Allmendinger looks absolutely rejuvenated by Kaulig Racing and at 39-years-old is still arguably in the prime of his career. Maybe it should be a championship or bust season for Allmendinger, but that’s against the spirit of everything they’ve built.
Regardless of how this season plays out, Kaulig says Allmendinger has a long-term home within his organization and within the family they’ve built together alongside Rice.
When Allmendinger took the lead, and teammate Justin Haley emerged behind him en route to a 1-2 organizational finish, Rice told his veteran driver, ‘Your son is behind you, running 1-2.’
“We hit it off really quick,” Haley says. “He gave me a hard time at first, but just brotherly love stuff. We’ve raced so much against each other but never had any issues on the track.
“He looks out for me and I look out for me.”
Sense a theme here?
“Me and AJ have always had something pretty special,” Haley said. “We talk a good bit away from the track because we have similar mindsets and viewpoints. He’s a great friend.”
This is surely the version of Allmendinger that Team Penske, Red Bull Racing or JTG Daugherty Racing each wanted to unlock but couldn’t for whatever reason — be it competitively or spiritually.
But given how Allmendinger has performed this season, and with a Cup Series schedule that emphasizes road courses with a car that is essentially a GT3-Supercar hybrid, it’s easy to dream on one more highest-level shot for The Dinger.
“I’ll make it simple for you,” Allmendinger said after Kaulig deflected questions about their Cup plans for next season. “There’s a lot going on with Kaulig Racing and its growth. I love being a part of it. I’ve told Matt and Chris that I just want to be a part of it, in any capacity.”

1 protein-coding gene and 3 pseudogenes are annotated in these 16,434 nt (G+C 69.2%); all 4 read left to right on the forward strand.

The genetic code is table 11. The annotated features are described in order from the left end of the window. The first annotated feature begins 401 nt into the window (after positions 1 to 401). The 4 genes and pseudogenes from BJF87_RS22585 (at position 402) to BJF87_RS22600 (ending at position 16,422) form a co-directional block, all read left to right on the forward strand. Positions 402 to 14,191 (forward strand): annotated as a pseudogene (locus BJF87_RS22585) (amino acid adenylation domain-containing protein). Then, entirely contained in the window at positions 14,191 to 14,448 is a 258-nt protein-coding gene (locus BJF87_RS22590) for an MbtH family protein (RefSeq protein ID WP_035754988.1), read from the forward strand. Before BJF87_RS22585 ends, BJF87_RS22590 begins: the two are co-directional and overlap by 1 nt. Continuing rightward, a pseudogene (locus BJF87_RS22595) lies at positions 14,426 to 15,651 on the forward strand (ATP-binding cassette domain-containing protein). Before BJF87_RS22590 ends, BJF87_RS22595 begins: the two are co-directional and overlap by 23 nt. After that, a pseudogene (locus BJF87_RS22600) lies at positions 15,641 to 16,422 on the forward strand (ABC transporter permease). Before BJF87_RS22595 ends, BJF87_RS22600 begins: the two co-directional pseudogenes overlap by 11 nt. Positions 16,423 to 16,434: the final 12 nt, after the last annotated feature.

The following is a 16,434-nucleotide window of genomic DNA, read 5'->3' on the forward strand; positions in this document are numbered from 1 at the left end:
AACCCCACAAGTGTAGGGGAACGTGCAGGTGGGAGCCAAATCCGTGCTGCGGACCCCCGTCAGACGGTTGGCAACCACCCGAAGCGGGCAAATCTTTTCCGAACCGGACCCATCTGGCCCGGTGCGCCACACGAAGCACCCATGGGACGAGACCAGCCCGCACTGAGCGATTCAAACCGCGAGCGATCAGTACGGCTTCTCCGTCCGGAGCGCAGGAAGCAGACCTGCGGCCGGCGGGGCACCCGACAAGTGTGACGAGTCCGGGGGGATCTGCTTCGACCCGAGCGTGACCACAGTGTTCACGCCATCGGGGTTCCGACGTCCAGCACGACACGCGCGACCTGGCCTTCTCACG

That feeling is reciprocal, with Kaulig conceding that Allmendinger will have a shot at the road courses and superspeedway events in a one-off — even if it’s not in the full-time championship driver’s car.
And if Allmendinger keeps performing at this level, making it a no-brainer that he’s still amongst the elite at his profession, how does that guy not race on Sundays next year?
That’s especially true given everything we know about the Next-Gen Car.
“I’m watching it and I heard what Kurt and Martin said about driving it at the Roval and how much fun they had,” Allmendinger said. “At the same point, it’s the Cup Series and everyone is really good.
“So, it’s not like I’m going to jump in and have this obvious advantage over the next guy because I’ve run GT cars a lot. Everyone is going to have to adjust to that car, and get a feeling for how it drives, and do things as an organization to make sure the cars are fast.
“But at the end of the day, it really goes back to the fact that I believe in this organization. I believe in what Matt and Chris and everyone here allows us to do. No joke, we don’t talk about contracts. I just want to be a part of whatever it is we’re doing. It’s so much fun and I’m proud of it. I thoroughly enjoy this team.”
Kaulig Racing has rebuilt AJ Allmendinger.